Nabilou on Probabilistic Settlement Finality in Proof-of-Work Blockchains: Legal Considerations

Hossein Nabilou (University of Amsterdam, Amsterdam Law School; UNIDROIT) has posted “Probabilistic Settlement Finality in Proof-of-Work Blockchains: Legal Considerations” on SSRN. Here is the abstract:

The concept of settlement finality sits at the heart of any type of commercial transaction; whether the transaction is in physical or electronic form or is mediated by fiat currencies or cryptocurrencies. Transaction finality refers to the exact moment in time when proprietary interests in the object or medium of transaction pass from one party to his counterparty and the obligations of the parties to a transaction are discharged in an unconditional and irrevocable manner, i.e., in a way that cannot be reversed even by the subsequent legal defenses or actions against the counterparty. Given the benefits of finality in terms of legal certainty and its potential systemic implications, legal systems throughout the globe have devised mechanisms to determine the exact moment of the finality of a transaction and settlement of obligations conducted using fiat currencies as a medium of exchange. However, as the transactions involving cryptocurrencies fall beyond the scope of such rules, they introduce new challenges to determining the exact moment of finality in on-chain cryptocurrency transactions. This complexity arises because the finality of the transactions in the cryptocurrencies that rely on proof-of- work (PoW) consensus algorithms is probabilistic. The probabilistic finality makes the determination of the exact moment of operational finality nearly impossible.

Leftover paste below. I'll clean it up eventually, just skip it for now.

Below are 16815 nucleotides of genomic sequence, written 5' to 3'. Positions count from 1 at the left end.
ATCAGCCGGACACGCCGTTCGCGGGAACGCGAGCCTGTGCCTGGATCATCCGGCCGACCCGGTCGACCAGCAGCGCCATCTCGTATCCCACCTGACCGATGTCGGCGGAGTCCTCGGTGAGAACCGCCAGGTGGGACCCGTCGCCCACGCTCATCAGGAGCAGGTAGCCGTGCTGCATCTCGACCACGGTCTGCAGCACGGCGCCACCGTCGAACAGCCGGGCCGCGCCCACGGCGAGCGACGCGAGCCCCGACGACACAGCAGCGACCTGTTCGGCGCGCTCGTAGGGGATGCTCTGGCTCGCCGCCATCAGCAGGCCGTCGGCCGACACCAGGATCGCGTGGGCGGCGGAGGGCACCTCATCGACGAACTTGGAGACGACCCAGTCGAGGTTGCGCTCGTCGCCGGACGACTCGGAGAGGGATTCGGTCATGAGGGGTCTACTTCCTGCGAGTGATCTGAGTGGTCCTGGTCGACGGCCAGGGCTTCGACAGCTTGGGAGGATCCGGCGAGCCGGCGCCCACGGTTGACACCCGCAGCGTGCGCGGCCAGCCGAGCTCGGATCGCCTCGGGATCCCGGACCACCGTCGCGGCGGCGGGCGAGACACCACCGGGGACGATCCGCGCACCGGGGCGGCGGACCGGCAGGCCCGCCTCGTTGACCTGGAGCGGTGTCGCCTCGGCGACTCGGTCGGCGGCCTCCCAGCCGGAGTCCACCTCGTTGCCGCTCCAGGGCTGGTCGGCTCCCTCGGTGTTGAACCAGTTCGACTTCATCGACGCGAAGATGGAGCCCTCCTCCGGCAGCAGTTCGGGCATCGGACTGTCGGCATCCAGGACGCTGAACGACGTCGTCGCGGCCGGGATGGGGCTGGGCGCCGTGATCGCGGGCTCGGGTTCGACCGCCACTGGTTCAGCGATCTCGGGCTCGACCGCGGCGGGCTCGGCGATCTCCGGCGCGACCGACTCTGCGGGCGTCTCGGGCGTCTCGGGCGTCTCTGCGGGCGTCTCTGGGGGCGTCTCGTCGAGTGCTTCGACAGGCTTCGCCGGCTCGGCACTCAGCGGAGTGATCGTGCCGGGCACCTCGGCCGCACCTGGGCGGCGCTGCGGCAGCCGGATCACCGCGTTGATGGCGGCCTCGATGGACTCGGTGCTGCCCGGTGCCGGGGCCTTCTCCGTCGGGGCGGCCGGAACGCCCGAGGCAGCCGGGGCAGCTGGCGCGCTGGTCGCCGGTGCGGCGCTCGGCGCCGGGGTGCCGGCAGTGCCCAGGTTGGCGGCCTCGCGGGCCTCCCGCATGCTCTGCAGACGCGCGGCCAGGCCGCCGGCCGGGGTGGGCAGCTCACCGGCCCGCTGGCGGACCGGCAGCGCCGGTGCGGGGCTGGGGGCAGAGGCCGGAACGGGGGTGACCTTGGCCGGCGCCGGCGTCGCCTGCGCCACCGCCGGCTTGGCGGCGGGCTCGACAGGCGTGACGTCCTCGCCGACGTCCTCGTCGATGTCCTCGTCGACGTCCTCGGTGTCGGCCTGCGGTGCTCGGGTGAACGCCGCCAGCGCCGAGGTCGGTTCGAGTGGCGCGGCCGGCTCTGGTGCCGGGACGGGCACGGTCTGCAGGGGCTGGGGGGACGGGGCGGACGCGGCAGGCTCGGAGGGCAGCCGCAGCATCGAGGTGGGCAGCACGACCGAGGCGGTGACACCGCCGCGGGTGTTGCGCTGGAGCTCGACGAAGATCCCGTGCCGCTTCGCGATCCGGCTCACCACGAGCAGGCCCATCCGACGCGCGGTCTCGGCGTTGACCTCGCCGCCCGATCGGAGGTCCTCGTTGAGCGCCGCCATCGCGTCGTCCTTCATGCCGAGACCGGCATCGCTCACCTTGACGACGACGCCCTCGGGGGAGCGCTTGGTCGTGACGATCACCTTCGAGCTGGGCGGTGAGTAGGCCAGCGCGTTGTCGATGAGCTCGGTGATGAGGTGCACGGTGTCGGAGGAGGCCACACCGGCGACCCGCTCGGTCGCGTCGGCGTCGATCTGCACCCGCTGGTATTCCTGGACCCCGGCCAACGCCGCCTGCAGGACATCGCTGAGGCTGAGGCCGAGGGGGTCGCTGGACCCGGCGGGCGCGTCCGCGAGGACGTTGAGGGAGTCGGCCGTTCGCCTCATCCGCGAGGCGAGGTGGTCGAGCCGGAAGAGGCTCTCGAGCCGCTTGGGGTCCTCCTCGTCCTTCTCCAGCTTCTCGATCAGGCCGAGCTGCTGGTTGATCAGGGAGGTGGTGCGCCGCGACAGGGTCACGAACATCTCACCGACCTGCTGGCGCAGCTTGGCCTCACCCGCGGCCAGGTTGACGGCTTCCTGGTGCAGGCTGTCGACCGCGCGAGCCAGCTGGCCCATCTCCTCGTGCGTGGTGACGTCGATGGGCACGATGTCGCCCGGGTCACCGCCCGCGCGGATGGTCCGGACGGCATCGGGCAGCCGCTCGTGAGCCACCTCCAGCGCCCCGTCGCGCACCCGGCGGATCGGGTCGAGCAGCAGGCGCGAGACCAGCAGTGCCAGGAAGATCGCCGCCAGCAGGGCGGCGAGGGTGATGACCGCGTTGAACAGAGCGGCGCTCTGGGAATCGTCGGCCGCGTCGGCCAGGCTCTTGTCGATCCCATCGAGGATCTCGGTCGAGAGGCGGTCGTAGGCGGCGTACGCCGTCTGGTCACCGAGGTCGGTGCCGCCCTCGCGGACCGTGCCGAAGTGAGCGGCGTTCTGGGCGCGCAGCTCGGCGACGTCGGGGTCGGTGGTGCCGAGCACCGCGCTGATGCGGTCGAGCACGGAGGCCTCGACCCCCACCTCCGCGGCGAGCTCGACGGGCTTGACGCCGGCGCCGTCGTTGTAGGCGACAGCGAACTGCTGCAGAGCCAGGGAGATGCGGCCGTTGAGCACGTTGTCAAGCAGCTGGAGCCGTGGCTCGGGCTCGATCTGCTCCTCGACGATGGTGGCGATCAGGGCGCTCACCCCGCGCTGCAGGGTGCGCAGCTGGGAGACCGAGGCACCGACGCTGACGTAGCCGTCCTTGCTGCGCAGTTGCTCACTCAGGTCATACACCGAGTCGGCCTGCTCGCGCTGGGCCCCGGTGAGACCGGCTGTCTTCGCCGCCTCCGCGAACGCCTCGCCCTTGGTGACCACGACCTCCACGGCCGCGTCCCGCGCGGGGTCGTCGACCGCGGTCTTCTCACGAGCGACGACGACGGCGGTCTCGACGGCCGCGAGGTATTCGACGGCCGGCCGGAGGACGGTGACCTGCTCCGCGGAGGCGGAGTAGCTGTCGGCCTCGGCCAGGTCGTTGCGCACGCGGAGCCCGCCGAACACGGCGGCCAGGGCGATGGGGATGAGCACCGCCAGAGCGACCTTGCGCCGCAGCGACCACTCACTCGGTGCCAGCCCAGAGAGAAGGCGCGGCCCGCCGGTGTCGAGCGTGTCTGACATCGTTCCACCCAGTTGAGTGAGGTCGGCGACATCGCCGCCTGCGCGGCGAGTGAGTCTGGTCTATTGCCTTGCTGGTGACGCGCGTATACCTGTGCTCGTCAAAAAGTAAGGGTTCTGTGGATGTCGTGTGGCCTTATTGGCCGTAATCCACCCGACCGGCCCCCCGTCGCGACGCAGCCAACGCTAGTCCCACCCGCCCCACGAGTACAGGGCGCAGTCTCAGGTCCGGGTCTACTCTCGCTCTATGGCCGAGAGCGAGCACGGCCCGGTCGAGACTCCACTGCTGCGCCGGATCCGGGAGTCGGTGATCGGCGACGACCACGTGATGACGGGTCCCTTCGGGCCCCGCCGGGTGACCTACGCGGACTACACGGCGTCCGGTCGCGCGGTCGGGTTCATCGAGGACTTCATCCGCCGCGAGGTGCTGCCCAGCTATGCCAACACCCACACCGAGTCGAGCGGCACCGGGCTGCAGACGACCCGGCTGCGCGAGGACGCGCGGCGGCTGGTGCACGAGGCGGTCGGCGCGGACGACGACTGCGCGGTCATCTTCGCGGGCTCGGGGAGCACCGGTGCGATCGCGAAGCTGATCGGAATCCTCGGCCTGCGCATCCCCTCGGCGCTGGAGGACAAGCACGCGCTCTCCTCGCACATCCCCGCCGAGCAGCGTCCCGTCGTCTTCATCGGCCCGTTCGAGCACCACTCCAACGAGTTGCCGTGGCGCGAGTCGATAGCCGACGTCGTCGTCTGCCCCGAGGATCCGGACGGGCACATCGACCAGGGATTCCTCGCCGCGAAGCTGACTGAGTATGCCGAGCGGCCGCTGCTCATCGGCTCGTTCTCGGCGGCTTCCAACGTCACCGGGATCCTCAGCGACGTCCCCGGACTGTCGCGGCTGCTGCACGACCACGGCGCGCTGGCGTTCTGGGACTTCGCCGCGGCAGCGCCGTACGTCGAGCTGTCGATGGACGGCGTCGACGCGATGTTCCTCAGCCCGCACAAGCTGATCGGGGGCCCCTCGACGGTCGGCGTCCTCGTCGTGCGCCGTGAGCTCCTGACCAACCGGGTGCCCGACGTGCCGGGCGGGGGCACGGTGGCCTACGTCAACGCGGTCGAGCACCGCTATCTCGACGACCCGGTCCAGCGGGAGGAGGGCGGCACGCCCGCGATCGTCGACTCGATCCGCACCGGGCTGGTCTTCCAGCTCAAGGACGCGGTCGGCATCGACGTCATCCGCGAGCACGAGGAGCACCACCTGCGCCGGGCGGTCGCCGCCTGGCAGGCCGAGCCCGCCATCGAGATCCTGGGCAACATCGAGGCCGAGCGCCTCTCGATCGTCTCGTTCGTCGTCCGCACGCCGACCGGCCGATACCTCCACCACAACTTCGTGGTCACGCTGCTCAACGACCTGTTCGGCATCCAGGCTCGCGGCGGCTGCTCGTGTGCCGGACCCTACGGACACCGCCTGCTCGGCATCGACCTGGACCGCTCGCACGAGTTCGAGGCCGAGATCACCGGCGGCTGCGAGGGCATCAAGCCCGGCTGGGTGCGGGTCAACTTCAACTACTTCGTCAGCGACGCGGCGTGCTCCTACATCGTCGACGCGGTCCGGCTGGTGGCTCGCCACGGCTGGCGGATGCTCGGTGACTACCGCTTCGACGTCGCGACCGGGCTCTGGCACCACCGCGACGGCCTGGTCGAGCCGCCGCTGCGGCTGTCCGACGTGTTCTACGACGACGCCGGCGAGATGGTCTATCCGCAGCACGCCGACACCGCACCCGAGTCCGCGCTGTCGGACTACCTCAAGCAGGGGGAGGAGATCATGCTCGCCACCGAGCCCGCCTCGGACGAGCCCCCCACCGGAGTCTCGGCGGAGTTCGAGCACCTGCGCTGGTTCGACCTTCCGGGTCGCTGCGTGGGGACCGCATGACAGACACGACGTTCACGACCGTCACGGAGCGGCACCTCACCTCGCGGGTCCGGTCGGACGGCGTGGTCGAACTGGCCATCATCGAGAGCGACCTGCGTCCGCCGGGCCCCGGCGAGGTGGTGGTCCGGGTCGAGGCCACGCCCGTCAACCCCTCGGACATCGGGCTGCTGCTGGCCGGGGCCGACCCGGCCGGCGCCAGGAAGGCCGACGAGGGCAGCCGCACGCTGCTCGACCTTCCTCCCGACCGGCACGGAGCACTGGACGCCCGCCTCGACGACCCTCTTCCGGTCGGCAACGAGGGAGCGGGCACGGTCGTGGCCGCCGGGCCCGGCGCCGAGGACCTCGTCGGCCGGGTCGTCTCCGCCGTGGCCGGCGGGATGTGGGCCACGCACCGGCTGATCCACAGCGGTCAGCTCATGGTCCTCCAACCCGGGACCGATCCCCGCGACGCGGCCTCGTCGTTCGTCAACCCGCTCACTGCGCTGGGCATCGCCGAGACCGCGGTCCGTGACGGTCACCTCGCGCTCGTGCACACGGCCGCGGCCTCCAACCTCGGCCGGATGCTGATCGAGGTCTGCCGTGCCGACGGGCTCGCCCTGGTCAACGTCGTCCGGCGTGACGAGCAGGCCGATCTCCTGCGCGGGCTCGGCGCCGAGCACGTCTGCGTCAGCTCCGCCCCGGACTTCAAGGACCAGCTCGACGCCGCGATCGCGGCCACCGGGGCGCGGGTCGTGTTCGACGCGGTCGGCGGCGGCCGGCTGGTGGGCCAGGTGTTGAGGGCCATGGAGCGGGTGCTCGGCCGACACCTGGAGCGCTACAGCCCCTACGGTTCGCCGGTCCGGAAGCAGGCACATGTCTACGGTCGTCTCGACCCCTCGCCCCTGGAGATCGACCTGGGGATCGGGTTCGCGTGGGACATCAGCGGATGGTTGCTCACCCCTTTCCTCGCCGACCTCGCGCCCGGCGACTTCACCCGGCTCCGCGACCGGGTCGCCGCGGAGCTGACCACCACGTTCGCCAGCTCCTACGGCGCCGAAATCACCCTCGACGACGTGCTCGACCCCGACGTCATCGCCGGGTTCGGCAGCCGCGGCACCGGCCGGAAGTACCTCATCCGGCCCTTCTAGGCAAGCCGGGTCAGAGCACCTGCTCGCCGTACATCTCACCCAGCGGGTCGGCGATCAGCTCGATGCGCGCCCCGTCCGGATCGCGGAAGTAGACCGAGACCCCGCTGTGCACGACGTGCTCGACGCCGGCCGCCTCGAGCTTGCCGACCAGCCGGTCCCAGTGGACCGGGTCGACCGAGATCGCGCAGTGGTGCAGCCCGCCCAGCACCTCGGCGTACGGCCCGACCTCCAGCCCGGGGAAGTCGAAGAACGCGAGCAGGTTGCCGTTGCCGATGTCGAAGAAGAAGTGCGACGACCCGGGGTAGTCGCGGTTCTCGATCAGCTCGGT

After discussing the mechanisms of settlement of contractual obligations in the traditional sale of goods as well as payment and settlement systems – which rather than relying on the concept of operational finality, rely upon the concept of legal finality – the paper argues that even in the traditional payment and settlement systems the determination of operational settlement finality is nearly impossible. This is because no transaction, even a transaction involving a cash payment, cannot be operationally deemed irrevocable as it remains prone to hacks or unwinding by electronic means or mere brute force. The paper suggests that the concept of finality is inherently a legal concept and, as is the case in the conventional finance, the moment of finality in PoW blockchains should also rely on the conceptual separation of operational finality from legal finality. However, given the decentralized nature of cryptocurrencies, defining the moment of finality in PoW blockchains, which may require a minimum level of institutional infrastructures and centralization to support the credibility of the finality, may face insurmountable challenges.